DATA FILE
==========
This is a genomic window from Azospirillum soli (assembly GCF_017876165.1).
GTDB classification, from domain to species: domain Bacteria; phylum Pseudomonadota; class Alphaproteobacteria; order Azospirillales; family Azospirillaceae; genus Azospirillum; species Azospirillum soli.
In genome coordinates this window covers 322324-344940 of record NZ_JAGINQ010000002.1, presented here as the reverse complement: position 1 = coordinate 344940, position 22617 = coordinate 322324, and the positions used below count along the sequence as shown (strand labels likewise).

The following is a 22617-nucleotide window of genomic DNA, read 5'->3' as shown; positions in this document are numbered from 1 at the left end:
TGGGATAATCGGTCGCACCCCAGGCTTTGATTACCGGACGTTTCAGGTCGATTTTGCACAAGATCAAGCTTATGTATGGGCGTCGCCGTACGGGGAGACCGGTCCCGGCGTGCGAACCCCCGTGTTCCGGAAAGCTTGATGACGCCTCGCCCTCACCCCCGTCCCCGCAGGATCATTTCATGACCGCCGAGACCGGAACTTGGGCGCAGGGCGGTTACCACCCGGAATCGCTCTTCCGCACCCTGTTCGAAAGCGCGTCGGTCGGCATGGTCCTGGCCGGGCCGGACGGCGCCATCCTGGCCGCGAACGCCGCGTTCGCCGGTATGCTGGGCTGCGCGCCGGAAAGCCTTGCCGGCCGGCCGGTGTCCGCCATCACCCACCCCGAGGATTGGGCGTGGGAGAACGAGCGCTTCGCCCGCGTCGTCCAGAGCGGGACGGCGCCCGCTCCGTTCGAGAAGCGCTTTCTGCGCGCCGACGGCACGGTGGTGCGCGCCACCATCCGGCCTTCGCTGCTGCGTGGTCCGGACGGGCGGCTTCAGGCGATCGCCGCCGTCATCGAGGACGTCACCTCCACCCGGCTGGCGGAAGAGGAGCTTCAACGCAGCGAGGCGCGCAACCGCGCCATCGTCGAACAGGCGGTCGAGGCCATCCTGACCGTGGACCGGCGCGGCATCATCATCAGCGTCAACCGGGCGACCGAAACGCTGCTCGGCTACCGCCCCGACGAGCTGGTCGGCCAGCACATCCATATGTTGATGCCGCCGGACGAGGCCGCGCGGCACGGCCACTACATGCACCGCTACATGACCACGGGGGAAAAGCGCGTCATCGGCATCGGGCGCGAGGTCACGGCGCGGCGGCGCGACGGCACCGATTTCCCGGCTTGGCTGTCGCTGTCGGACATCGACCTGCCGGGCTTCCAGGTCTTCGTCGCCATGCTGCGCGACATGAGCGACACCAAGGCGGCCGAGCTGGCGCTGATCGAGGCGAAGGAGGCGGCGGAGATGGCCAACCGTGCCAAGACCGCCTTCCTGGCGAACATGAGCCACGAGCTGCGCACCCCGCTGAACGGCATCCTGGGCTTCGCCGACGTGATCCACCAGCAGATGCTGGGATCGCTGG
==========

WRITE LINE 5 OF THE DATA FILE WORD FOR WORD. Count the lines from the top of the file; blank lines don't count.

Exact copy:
TGGGATAATCGGTCGCACCCCAGGCTTTGATTACCGGACGTTTCAGGTCGATTTTGCACAAGATCAAGCTTATGTATGGGCGTCGCCGTACGGGGAGACCGGTCCCGGCGTGCGAACCCCCGTGTTCCGGAAAGCTTGATGACGCCTCGCCCTCACCCCCGTCCCCGCAGGATCATTTCATGACCGCCGAGACCGGAACTTGGGCGCAGGGCGGTTACCACCCGGAATCGCTCTTCCGCACCCTGTTCGAAAGCGCGTCGGTCGGCATGGTCCTGGCCGGGCCGGACGGCGCCATCCTGGCCGCGAACGCCGCGTTCGCCGGTATGCTGGGCTGCGCGCCGGAAAGCCTTGCCGGCCGGCCGGTGTCCGCCATCACCCACCCCGAGGATTGGGCGTGGGAGAACGAGCGCTTCGCCCGCGTCGTCCAGAGCGGGACGGCGCCCGCTCCGTTCGAGAAGCGCTTTCTGCGCGCCGACGGCACGGTGGTGCGCGCCACCATCCGGCCTTCGCTGCTGCGTGGTCCGGACGGGCGGCTTCAGGCGATCGCCGCCGTCATCGAGGACGTCACCTCCACCCGGCTGGCGGAAGAGGAGCTTCAACGCAGCGAGGCGCGCAACCGCGCCATCGTCGAACAGGCGGTCGAGGCCATCCTGACCGTGGACCGGCGCGGCATCATCATCAGCGTCAACCGGGCGACCGAAACGCTGCTCGGCTACCGCCCCGACGAGCTGGTCGGCCAGCACATCCATATGTTGATGCCGCCGGACGAGGCCGCGCGGCACGGCCACTACATGCACCGCTACATGACCACGGGGGAAAAGCGCGTCATCGGCATCGGGCGCGAGGTCACGGCGCGGCGGCGCGACGGCACCGATTTCCCGGCTTGGCTGTCGCTGTCGGACATCGACCTGCCGGGCTTCCAGGTCTTCGTCGCCATGCTGCGCGACATGAGCGACACCAAGGCGGCCGAGCTGGCGCTGATCGAGGCGAAGGAGGCGGCGGAGATGGCCAACCGTGCCAAGACCGCCTTCCTGGCGAACATGAGCCACGAGCTGCGCACCCCGCTGAACGGCATCCTGGGCTTCGCCGACGTGATCCACCAGCAGATGCTGGGATCGCTGG